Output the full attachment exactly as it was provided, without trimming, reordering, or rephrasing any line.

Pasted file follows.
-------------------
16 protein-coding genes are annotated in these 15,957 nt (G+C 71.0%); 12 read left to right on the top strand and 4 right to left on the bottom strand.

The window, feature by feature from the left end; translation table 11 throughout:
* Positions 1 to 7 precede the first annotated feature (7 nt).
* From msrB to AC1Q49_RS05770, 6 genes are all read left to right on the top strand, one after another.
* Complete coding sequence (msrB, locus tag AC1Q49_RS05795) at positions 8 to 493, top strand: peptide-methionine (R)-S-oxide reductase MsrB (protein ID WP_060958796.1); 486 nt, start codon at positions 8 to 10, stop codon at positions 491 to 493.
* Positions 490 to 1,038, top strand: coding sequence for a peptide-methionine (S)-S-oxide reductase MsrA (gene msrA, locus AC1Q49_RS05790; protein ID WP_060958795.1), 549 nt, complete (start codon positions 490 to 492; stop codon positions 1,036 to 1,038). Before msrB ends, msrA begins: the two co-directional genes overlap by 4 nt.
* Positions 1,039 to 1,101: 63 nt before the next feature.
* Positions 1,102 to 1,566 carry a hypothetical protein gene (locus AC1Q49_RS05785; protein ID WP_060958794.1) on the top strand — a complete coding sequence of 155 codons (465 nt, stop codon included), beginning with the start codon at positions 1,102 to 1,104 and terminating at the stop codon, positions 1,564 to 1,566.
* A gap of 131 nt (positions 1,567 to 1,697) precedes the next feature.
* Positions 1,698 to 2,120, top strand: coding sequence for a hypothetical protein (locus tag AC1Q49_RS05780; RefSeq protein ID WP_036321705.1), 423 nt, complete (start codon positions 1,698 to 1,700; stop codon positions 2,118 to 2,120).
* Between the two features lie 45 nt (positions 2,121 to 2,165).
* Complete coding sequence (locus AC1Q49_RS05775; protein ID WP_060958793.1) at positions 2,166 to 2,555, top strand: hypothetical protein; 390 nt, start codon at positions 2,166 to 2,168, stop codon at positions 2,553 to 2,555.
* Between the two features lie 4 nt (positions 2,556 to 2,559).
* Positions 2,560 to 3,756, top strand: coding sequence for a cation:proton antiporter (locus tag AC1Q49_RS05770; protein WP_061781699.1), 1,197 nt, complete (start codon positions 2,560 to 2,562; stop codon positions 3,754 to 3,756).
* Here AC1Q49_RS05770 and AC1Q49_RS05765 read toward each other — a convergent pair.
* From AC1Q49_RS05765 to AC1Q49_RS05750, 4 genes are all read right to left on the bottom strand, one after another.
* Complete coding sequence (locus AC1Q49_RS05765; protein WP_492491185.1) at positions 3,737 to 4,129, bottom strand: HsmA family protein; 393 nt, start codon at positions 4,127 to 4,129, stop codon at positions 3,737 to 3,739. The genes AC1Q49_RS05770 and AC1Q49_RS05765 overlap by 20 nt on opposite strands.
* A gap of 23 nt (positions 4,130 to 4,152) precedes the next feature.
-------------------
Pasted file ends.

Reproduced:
16 protein-coding genes are annotated in these 15,957 nt (G+C 71.0%); 12 read left to right on the top strand and 4 right to left on the bottom strand.

The window, feature by feature from the left end; translation table 11 throughout:
* Positions 1 to 7 precede the first annotated feature (7 nt).
* From msrB to AC1Q49_RS05770, 6 genes are all read left to right on the top strand, one after another.
* Complete coding sequence (msrB, locus tag AC1Q49_RS05795) at positions 8 to 493, top strand: peptide-methionine (R)-S-oxide reductase MsrB (protein ID WP_060958796.1); 486 nt, start codon at positions 8 to 10, stop codon at positions 491 to 493.
* Positions 490 to 1,038, top strand: coding sequence for a peptide-methionine (S)-S-oxide reductase MsrA (gene msrA, locus AC1Q49_RS05790; protein ID WP_060958795.1), 549 nt, complete (start codon positions 490 to 492; stop codon positions 1,036 to 1,038). Before msrB ends, msrA begins: the two co-directional genes overlap by 4 nt.
* Positions 1,039 to 1,101: 63 nt before the next feature.
* Positions 1,102 to 1,566 carry a hypothetical protein gene (locus AC1Q49_RS05785; protein ID WP_060958794.1) on the top strand — a complete coding sequence of 155 codons (465 nt, stop codon included), beginning with the start codon at positions 1,102 to 1,104 and terminating at the stop codon, positions 1,564 to 1,566.
* A gap of 131 nt (positions 1,567 to 1,697) precedes the next feature.
* Positions 1,698 to 2,120, top strand: coding sequence for a hypothetical protein (locus tag AC1Q49_RS05780; RefSeq protein ID WP_036321705.1), 423 nt, complete (start codon positions 1,698 to 1,700; stop codon positions 2,118 to 2,120).
* Between the two features lie 45 nt (positions 2,121 to 2,165).
* Complete coding sequence (locus AC1Q49_RS05775; protein ID WP_060958793.1) at positions 2,166 to 2,555, top strand: hypothetical protein; 390 nt, start codon at positions 2,166 to 2,168, stop codon at positions 2,553 to 2,555.
* Between the two features lie 4 nt (positions 2,556 to 2,559).
* Positions 2,560 to 3,756, top strand: coding sequence for a cation:proton antiporter (locus tag AC1Q49_RS05770; protein WP_061781699.1), 1,197 nt, complete (start codon positions 2,560 to 2,562; stop codon positions 3,754 to 3,756).
* Here AC1Q49_RS05770 and AC1Q49_RS05765 read toward each other — a convergent pair.
* From AC1Q49_RS05765 to AC1Q49_RS05750, 4 genes are all read right to left on the bottom strand, one after another.
* Complete coding sequence (locus AC1Q49_RS05765; protein WP_492491185.1) at positions 3,737 to 4,129, bottom strand: HsmA family protein; 393 nt, start codon at positions 4,127 to 4,129, stop codon at positions 3,737 to 3,739. The genes AC1Q49_RS05770 and AC1Q49_RS05765 overlap by 20 nt on opposite strands.
* A gap of 23 nt (positions 4,130 to 4,152) precedes the next feature.